Zehabi nodded slowly.  "They placed a spell upon themselves and slept unchanged for a millennium.  Time marched on, Sahara fell farther and farther from her former illustrious state.  She became a loathsome travesty, a foul joke -- home to whores and beggars, convicts and haramis.  Then, ten years ago, the priests awoke at last, just as they had planned those thousand years before.  Still, they did not reveal their presence in the black tower.  They were astonished to find the Aswadi Empire still held sway, the land now called Shemshiran.  Long ago, they had believed their magic would allow them to outlast their enemies.  Now they saw, they had misjudged the tenacity of the foe.  Little had changed.  Their only advantage lay in obscurity.  And so they hid."  Sudden scorn rocked Zehabi, her beautiful features transforming in an instant.  She hissed her words through gritted white teeth.  "They skulked in the shadows like vermin -- less than vermin! -- afraid to venture into the light, afraid to face their enemies.  Priests of the Tiger?  Bah!  They are hardly fit to call themselves men!"  With a visible effort, she regained a measure of control, but still spoke in a voice shaking with disgust.  "To fulfil the ancient rituals, it was necessary to acquire sacrificial victims.  In this city of despair, that proved no problem.  At night, they slipped from the tower and crept through dirty alleys, slinking through the filth and ordure; guided by magic they sought their prey -- and who would notice one more woman's screams amongst the many cries in the night?"

Almaz found her mind reeling as she fought to assimilate all she was being told.  Her whole life she had been raised to worship Ti, god of the hunt.  Even without temples in which to worship, she had derived strength and courage from the stories of the martyred priests -- Priests of the Tiger.  But what was this she was being told?

"Rituals?" she asked in growing horror.  "Sacrifice?  Victims?  I don't understand."

"Don't you?"  Zehabi smiled, a derisive curling at the corner of her lips.   Then her dark eyes lifted to the sarcophagus.  She seemed to derive some comfort from the sight of its weirdly-carved top -- or perhaps, Almaz thought with a shiver, from the knowledge of what it contained.  "A thousand years ago, the religion of the Tiger held great influence in Zomorrod.  But it was not voluntarily that the people salaamed before her lapis-lazuli altars or brought sacrifices of lamb and krim to place in her temples.  It was fear gave her hold over the minds and souls of the peasants -- fear of the terrible magic which the priests could invoke, fear of the ancient spells contained in the libraries hidden in the three towers.  And when the priests demanded daughters, pure as the drifting sands, it was that same fear made the people comply and give up their children, like animals to the slaughter."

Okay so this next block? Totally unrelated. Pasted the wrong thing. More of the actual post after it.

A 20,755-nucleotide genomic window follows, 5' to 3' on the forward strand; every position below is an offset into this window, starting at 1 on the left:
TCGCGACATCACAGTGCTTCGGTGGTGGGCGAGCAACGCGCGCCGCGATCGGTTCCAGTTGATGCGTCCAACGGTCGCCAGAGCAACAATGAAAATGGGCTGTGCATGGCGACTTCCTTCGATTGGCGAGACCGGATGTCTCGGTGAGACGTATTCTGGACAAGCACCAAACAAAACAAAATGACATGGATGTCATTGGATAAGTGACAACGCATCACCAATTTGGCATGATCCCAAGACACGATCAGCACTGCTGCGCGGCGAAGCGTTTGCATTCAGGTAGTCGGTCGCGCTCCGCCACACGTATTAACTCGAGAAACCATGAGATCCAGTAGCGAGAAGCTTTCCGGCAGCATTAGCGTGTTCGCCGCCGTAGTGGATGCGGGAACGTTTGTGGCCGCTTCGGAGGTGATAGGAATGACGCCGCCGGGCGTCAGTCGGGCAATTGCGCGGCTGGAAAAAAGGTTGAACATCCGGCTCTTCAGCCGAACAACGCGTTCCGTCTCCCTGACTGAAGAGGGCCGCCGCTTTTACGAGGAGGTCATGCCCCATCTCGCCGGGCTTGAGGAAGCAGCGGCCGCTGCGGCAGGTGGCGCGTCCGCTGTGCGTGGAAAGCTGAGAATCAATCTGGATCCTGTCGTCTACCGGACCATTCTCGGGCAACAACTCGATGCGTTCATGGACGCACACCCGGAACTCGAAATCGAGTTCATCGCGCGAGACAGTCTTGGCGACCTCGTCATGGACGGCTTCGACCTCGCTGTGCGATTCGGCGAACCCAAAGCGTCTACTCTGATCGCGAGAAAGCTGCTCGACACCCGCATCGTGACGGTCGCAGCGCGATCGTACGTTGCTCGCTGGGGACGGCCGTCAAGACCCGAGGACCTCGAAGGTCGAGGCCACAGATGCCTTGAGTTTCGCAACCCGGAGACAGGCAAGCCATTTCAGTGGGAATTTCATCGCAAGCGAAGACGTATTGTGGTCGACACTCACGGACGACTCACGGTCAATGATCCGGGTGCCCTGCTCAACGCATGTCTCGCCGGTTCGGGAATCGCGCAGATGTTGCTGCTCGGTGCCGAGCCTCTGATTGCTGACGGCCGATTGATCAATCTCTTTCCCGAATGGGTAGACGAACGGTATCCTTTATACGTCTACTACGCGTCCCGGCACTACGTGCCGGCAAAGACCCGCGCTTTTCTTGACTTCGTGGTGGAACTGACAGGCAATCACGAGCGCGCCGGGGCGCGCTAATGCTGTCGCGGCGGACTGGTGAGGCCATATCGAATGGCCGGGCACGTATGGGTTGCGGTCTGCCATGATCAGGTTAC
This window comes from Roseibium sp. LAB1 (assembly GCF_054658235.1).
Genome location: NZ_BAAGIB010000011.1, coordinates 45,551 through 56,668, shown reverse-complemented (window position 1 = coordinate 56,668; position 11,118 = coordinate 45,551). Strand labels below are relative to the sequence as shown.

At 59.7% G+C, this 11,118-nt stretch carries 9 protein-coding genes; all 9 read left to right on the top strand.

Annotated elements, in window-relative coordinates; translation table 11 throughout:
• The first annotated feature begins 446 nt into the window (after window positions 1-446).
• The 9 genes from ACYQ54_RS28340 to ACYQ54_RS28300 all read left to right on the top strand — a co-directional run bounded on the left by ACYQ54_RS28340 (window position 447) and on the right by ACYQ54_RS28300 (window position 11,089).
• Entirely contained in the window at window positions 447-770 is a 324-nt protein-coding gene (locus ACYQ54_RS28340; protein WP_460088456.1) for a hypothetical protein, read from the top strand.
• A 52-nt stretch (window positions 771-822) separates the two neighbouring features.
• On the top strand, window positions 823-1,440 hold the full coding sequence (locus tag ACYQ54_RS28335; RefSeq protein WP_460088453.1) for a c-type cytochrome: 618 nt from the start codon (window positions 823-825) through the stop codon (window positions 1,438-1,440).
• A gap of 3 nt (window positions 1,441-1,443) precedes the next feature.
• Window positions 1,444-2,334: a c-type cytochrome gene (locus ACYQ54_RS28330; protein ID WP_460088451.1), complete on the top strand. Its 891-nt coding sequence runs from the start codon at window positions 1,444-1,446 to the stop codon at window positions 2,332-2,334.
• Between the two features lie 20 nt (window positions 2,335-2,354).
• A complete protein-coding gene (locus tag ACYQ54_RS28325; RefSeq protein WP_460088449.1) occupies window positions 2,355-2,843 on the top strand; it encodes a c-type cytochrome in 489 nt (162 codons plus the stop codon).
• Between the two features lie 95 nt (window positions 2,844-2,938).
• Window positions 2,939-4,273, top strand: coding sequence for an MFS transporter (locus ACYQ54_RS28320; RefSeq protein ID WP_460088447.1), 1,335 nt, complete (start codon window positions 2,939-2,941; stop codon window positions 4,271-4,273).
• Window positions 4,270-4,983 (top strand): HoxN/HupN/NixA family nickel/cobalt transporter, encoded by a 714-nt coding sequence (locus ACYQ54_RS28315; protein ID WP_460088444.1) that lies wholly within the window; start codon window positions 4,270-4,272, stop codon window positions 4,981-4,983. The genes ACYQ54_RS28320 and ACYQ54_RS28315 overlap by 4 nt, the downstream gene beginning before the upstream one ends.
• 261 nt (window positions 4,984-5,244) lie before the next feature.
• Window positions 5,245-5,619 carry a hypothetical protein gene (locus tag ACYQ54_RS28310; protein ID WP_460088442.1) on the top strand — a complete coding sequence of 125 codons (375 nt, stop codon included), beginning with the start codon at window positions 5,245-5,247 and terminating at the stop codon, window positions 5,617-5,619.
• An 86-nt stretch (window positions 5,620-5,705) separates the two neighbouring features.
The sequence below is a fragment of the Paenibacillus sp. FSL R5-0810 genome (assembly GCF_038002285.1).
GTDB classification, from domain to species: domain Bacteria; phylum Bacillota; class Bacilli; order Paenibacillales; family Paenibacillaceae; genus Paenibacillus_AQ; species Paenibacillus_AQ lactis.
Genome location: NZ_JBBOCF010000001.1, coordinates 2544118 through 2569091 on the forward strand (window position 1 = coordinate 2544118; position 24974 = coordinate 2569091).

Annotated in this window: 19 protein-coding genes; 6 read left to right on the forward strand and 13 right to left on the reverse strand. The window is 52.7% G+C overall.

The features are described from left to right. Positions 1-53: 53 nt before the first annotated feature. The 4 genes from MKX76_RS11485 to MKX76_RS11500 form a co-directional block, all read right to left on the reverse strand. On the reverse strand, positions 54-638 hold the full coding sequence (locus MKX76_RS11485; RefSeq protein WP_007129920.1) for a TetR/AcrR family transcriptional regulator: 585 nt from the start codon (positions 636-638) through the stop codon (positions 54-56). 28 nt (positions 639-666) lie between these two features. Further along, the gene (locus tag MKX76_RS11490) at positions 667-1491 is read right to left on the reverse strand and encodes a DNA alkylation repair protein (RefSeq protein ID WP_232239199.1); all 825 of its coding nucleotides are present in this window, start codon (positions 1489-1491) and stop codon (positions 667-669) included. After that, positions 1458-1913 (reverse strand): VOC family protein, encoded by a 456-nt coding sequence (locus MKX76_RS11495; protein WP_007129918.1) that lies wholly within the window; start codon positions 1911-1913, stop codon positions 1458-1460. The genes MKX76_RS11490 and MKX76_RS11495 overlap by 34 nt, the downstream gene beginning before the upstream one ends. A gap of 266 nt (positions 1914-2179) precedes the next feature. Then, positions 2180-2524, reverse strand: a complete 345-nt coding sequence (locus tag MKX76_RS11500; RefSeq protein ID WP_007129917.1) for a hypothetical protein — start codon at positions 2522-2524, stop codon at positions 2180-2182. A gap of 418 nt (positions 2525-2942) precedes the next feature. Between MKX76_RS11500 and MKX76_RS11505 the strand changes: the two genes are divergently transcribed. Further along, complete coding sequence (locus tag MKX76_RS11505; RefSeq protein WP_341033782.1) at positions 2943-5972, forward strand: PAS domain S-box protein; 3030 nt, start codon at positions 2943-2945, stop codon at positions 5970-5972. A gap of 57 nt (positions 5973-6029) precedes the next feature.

Zehabi laughed as at a cruel jest.  "But then, the Aswadi came and turned those same priests into martyrs.  Gradually, the people forgot the sacrifices and the fear and recalled only the power, recalled the religion of the Tiger with fond nostalgia."

Almaz could only listen speechlessly, horror compounding horror until she wished she might cover her ears.  But, of course, the chains would not allow it.

Zehabi returned her eyes to the girl on the altar.  She smiled as if regarding a mischievous child.  "For ten years now, the priests, having awoken, have resumed their rituals."

"What rituals?" blurted Almaz suddenly.

Zehabi was silent a moment, considering.  Finally, she said: "As it was a thousand years ago, so is it now.  The priests believe they are the instruments of their god's will.  They believe they are mediators between the mortal and the immortal realms."

Almaz's slim brows knitted in confusion.  "Mediators?"

"Or so they believe," replied the woman sardonically.

"What do you mean?"  But in Almaz's soul, she knew.

"Suffice it to say that, when the god partakes of your body, only the priest shouts in ecstasy.  You see, upon this stone you will be ravished, for many a day, night after night, until your loins can bring them no more pleasure and your flesh responds no more to their rude caresses.  This the priests will do in the name of Ti who they truly believe resides within them during their unholy tortures.  I was one such victim, but I was a different creature from the soft, petted girls they were used to.  I was a prostitute, hardened in the brothels of the most brutal quarter of the city.  I alone," and she smiled at the memory, "survived them.  Of all the women who have struggled upon this altar, I alone proved more than even the Priests of the Tiger could break.  Where others became empty, soulless husks, I grew to eagerly await the 'rituals'.  And, in the end, they unchained me from this altar.  But they could not let me leave the tower, for fear I might reveal their presence to the Aswadi.  So I remained, and I helped to prepare other victims for the rituals.  I wandered the tower, and, in my wanderings, I came upon the library with its moldering scrolls filled with ancient and terrible knowledge.  Reading the scrolls, I began to understand how little the priests really knew.  They are children, playing their insignificant games, unaware of the fantastic powers which might be theirs if they only knew where to look.  But I know where to look.  And, bit by bit, I have learned the ancient spells.  Now, at last, I am ready."